When all at once I saw a crowd, A host of golden daffodils
William Wordsworth, “I Wandered Lonely As A Cloud”
A wonderful sight travelling to the Forest of Dean, wild daffodils dancing in the breeze. These amazing little flowers were carpeting woods, edging fields and running and spilling along lanes. They are gorgeous.
This area of Gloucestershire is famous for its daffodils.
Around the village of Dymock there are daffodils weekends through the woods, this sounds wonderful.
This extract is from the Dymock poets website;
The area between May Hill and the Malvern Hills is most famous for its wild daffodils, which once grew in profusion in the meadows and woods. Despite changes in farming practices there are still many places where wild daffodils can be seen in late March and early April. The villages of Dymockin Herefordshire and Kempley in Gloucestershire organise guided walks and other events on their ‘daffodil weekends’.
The wild daffodil,Narcissus pseudonarcissus, was once a common sight in England, but intensive agricultural practices and use of chemicals has led to them becoming less common.
The area around Dymock was known as the golden triangle because there were so many daffodils.The Golden Triangle used to be a commercial centre for daffodils which were picked by local people, including school children, and sent to London by train to be sold at the major flower markets and delivered to hospitals. These pickers were immortalised by the Ledbury poet John Masefield:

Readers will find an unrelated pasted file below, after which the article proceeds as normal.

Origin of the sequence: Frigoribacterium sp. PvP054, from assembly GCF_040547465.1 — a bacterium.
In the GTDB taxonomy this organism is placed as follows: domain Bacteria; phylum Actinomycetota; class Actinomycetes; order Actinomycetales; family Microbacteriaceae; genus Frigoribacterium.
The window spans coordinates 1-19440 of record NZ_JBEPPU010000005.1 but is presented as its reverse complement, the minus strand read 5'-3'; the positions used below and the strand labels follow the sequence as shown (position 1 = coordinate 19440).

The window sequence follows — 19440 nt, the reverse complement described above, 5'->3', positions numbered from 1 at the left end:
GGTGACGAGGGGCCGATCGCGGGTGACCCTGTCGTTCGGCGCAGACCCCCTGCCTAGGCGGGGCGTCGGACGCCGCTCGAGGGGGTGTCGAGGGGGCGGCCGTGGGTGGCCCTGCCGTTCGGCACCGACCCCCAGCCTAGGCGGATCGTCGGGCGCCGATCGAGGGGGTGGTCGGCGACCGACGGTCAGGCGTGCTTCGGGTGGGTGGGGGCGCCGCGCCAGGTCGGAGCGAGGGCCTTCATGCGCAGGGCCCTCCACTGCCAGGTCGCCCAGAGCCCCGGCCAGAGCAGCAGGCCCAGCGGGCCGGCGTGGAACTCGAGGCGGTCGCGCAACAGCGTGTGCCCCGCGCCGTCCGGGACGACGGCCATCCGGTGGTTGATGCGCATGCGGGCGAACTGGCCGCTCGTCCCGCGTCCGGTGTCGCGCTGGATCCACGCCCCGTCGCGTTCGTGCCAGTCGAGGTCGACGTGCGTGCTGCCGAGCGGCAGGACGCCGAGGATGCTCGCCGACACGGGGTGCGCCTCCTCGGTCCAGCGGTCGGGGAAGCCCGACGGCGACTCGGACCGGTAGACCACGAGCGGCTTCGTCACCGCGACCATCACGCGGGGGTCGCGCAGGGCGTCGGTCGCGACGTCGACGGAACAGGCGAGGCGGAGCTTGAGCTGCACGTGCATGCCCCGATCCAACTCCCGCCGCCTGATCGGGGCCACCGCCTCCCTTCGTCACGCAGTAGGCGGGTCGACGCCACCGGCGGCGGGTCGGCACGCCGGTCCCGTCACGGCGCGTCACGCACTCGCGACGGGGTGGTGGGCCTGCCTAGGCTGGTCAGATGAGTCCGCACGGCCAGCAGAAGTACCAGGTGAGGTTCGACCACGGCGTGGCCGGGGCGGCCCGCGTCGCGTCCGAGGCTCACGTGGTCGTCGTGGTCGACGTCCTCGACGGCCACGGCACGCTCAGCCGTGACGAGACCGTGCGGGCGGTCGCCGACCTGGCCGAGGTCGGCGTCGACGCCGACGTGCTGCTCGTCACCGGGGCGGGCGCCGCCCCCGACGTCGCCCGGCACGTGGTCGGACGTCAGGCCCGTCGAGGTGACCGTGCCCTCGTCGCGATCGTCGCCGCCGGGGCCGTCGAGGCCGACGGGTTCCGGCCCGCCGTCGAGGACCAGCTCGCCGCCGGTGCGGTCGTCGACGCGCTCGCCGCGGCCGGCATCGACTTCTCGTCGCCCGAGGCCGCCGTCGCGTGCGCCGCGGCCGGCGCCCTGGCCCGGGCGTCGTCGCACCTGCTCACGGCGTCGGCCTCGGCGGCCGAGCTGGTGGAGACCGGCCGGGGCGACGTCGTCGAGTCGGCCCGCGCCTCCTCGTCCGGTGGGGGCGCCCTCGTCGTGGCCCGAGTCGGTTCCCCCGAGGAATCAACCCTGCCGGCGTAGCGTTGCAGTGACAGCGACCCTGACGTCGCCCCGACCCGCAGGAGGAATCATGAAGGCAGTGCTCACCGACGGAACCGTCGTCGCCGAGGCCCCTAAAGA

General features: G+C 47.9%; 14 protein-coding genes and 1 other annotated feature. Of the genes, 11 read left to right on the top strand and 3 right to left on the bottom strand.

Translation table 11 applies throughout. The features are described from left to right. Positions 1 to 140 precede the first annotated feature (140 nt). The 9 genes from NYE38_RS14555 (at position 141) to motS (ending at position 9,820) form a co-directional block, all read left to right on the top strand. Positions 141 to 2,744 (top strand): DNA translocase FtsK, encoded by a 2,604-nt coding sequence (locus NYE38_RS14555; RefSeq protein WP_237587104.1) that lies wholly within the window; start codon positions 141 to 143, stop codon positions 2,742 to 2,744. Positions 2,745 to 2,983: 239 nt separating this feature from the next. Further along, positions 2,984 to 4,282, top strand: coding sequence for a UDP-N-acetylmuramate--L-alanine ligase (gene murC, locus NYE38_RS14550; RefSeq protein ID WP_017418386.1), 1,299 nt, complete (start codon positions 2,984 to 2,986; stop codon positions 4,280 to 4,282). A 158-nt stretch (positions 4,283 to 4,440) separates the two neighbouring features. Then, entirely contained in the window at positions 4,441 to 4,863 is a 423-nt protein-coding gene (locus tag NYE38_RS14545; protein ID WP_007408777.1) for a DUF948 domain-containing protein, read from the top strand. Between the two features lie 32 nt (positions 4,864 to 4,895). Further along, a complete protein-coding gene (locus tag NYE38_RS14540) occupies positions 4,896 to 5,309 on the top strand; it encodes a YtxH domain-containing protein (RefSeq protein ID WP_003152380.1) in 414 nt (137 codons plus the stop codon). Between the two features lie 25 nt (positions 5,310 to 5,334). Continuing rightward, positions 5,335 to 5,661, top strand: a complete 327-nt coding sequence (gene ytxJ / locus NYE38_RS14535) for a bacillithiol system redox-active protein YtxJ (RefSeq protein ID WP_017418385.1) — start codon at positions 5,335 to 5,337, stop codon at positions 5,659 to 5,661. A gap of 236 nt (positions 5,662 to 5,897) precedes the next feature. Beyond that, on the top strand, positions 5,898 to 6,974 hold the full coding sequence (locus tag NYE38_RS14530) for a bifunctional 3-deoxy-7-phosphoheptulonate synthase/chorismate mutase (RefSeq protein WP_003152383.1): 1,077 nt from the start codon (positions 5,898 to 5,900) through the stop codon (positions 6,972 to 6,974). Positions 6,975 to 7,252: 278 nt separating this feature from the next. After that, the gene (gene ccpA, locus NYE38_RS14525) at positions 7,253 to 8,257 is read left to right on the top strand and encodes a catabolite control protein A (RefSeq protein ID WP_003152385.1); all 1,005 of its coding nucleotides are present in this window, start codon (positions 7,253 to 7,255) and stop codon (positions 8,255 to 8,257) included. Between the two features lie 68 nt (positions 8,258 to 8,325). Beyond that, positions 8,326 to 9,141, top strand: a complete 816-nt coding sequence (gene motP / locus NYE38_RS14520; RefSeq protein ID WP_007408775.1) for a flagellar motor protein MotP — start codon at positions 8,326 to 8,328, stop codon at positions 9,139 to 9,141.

And there the pickers come, picking for town
Those dancing daffodils; all day they pick;
Hard-featured women, weather-beaten brown,
Or swarthy-red, the colour of old brick.
In the 1930s special trains bought people to see the daffodils, after the war the changes in agriculture caused the decline of the daffodils in meadows however with conservation work the daffodil is flourishing.
Here are some photos from the Gloucestershire website , I am returning to this area this week for some exploring in the wonderful woods. Watch this space !!
A little more about the wild daffodil –
it is commonly known as the ‘Lent Lily’ for its long association with Easter celebrations, the Wild Daffodil got its Latin name, Narcissus, from an Ancient Greek myth. Narcissus fell in love with his own reflection in a pool of water, becoming so obsessed that he fell in and drowned. The nodding head of the Wild Daffodil embodies Narcissus bending over the water and it’s said that the first flower sprang from where he died.
The flower structure:-
Here is a herbarium specimen from Herefordshire collected in 1931 , the time of the daffodil special trains .
Looking forward to Thursday and walking in these woods !!
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